Kendall E. Matthews – VP of AppointmentPlus

If I were to start again, I would make different types of mistakes. At least this way, I know the mistakes I’ve made and the outcomes.

Kendall Matthews is the vice president of global marketing at AppointmentPlus, a niche SaaS company.

AppointmentPlus’ scheduling software serves more than 7,000 growing businesses. Last year alone, its software processed more than 54 million appointments.

In addition to leading an integrated direct-response marketing team of nearly 20 people, Kendall is an author, a producer, and an investing employee-preneur.

Where did the idea for AppointmentPlus come from?

Bob La Loggia founded the company in 2001. The idea wasn’t like a lightning bolt that came out of the sky. He saw an early need for online scheduling software to streamline the appointment process in the pet care industry, picked up some software development books, and began coding. Then, after 11 years, he became a success.

What does your typical day look like, and how do you make it productive?

I follow the advice of Tupac Shakur: “I’m up before sunrise, first to hit the block…” I make sure the sun doesn’t get up before I do.

According to research, the blue light from smartphones is a melatonin suppressor. I use these findings in reverse. To help me get up, the first thing I do every day is read a book using my phone. This helps me mentally wake up more quickly.

To make my day productive, I do two things consistently: I use the Pomodoro time-chunking technique, and I only respond to emails at certain times during the day.

How do you bring ideas to life?

I visualize what I want the end result to be, then I focus on execution and iterations. I’m able to bring so many ideas to life because I have a swipe file of more than 12,000 concept pieces sitting in my Evernote account.

What’s one trend that really excites you?

The trend that humans are predictably irrational really excites me. Because I study neuroscience marketing and neurolinguistic programming, I count on my fellow human beings to follow certain learned behaviors and ingrained patterns. Knowing this helps me plant the right seeds to help people “own” ideas.

What is one habit of yours that makes you more productive as an entrepreneur?

Like a toddler who doesn’t want any more Brussels sprouts, the habit of saying “no” has helped out the most.

What was the worst job you ever had, and what did you learn from it?

From door-knocking to selling real estate to telemarketing to selling children’s books, my job experiences have shaped who I am today. I’ve learned to view everything as an opportunity to build my character and prune my flaws.

If you were to start again, what would you do differently?

If I were to start again, I would make different types of mistakes. At least this way, I know the mistakes I’ve made and the outcomes.

For instance, rather than hold onto my house during the housing boom in Arizona, I would sell it and take the $100,000 cash. My wife said we could sell the house and travel around the world. Instead, we kept it, and the next year, I was laid off because of the Great Recession.

Oops. Maybe I should have taken the trip.

As an entrepreneur, what is the one thing you do over and over and recommend everyone else do?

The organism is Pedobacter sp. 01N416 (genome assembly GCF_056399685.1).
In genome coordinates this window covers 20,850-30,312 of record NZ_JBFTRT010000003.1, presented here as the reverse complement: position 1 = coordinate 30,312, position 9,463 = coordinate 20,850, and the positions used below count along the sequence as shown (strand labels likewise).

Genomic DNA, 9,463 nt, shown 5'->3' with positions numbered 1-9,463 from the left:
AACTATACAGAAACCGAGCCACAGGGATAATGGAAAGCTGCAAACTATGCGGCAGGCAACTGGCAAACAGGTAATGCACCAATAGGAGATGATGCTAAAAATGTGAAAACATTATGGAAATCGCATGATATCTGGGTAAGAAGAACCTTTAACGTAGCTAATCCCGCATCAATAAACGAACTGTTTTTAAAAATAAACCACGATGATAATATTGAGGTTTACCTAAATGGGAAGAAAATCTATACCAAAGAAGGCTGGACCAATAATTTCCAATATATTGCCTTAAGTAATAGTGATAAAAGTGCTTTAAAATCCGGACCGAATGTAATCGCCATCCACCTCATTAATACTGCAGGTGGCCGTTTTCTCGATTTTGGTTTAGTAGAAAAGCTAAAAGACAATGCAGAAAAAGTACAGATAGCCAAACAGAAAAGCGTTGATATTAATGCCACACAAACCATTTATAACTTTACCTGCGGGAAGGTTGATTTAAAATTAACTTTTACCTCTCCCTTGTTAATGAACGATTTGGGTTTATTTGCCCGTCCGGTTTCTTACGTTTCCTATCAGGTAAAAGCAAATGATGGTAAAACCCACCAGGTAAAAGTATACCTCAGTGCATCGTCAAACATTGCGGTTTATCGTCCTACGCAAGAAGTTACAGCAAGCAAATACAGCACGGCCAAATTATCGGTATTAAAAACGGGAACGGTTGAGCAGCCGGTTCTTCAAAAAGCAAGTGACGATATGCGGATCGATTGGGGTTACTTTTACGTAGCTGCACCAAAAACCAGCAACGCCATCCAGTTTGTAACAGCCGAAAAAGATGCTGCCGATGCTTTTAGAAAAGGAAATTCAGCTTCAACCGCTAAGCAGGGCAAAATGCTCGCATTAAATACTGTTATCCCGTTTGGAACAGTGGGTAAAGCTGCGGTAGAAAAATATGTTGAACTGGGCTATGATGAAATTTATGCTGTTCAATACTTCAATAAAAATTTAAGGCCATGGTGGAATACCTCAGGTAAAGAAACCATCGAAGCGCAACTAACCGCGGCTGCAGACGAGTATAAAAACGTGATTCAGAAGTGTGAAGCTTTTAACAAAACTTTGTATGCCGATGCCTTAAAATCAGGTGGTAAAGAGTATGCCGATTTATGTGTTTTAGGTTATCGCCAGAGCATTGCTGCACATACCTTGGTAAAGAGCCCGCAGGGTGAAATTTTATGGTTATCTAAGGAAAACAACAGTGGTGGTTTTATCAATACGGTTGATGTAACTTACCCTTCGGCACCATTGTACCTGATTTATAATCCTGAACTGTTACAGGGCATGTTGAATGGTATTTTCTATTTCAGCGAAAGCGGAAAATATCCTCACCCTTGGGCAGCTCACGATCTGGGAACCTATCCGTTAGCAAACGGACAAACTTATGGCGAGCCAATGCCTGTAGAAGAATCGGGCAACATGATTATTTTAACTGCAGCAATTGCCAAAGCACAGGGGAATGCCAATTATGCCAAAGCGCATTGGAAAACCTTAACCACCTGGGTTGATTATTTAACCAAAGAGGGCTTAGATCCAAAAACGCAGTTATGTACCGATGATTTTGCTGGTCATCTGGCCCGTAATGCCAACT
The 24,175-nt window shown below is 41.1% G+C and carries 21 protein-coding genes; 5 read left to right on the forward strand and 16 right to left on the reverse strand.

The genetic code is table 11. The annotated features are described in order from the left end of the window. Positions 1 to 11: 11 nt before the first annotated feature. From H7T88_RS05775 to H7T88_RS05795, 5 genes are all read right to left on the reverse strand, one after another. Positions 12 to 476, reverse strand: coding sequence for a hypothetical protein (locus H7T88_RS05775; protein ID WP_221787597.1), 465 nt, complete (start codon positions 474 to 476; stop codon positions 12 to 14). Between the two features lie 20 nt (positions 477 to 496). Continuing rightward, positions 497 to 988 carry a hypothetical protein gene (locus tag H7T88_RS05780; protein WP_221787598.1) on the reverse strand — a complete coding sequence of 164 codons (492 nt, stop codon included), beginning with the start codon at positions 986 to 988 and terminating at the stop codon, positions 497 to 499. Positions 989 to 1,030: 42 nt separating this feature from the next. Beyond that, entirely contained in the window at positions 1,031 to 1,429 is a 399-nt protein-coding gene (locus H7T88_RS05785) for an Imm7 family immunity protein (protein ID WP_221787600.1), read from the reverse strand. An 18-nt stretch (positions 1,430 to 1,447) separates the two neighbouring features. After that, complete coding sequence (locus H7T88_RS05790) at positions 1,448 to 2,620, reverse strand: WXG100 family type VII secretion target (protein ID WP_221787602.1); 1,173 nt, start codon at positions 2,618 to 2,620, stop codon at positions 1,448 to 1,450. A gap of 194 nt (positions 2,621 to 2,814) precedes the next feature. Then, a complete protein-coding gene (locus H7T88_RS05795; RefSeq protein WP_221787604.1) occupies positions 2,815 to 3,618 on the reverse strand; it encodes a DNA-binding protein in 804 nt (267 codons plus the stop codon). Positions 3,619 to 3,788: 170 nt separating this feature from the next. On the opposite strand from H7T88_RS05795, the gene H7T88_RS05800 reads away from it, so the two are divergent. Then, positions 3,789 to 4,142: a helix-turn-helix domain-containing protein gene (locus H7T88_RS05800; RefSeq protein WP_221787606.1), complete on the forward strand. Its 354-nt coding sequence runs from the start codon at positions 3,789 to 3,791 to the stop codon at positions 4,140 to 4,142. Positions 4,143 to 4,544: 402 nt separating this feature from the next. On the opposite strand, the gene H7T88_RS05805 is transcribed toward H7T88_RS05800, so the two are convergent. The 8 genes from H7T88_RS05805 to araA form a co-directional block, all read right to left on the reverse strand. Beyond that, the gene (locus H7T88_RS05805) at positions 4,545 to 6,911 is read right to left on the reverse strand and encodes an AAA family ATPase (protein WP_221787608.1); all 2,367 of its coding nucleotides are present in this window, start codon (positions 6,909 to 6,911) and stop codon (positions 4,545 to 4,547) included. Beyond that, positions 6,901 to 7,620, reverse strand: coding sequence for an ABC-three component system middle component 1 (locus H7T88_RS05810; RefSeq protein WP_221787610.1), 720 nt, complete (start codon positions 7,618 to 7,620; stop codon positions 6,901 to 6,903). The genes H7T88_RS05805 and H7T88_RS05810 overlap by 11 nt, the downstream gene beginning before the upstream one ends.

I practice, drill, and rehearse my selling and writing skills every day. I believe that bad salespeople and poor writers have skinny kids. I’m proud to tell you that I have a fat baby.

What is one strategy that has helped you grow your business?

My negotiation strategies have helped grow my business. Most Westerners negotiate like they’re playing chess. However, I like the Chinese game of Go. This strategy has helped me build large terms, win big deals, and earn more money than my peers.

What is one failure you had as an entrepreneur, and how did you overcome it?

Not hiring assistants and associates fast enough. Now, I make sure I have checklists and standard operations procedures to help me scale up. I refuse to do everything myself.

What is one business idea that you’re willing to give away to our readers?

A service for employees who have side hustles. The company would only work with employees who like their day jobs but want more financial security. It would be a subscription model similar to Angie’s List.

What is the best $100 you recently spent?

I bought a sleep mask and a pillow. The most important exercise I do every day is sleep.

What software and web services do you use every day? What do you love about them?

My favorite tool is Evernote. I use it every day for my swipe file and research. I love how it keeps improving the user experience.

What is the one book that you recommend our community should read and why?

I recommend you read the book of Proverbs. It only has 31 chapters. I read one chapter every morning at 4:30 a.m. Don’t worry about reading the other companion books; they might be too difficult. Just read Proverbs every month for a year. I would suggest that you test some of the suggestions — even do the opposite of what the writer says not to do, and see how it works out for you.

What people have influenced your thinking and might be of interest to others?

You pretty much have to be either dead or resurrected to have a major influence on my thinking because, according to the book “The Four Agreements” by Don Miguel Ruiz, we are living someone else’s dream.

With regard to business tenacity, I’ve been influenced by J.P. Morgan, Andrew Carnegie, John D. Rockefeller, Madam C.J. Walker, C.S. Lewis, and Joseph Campbell.


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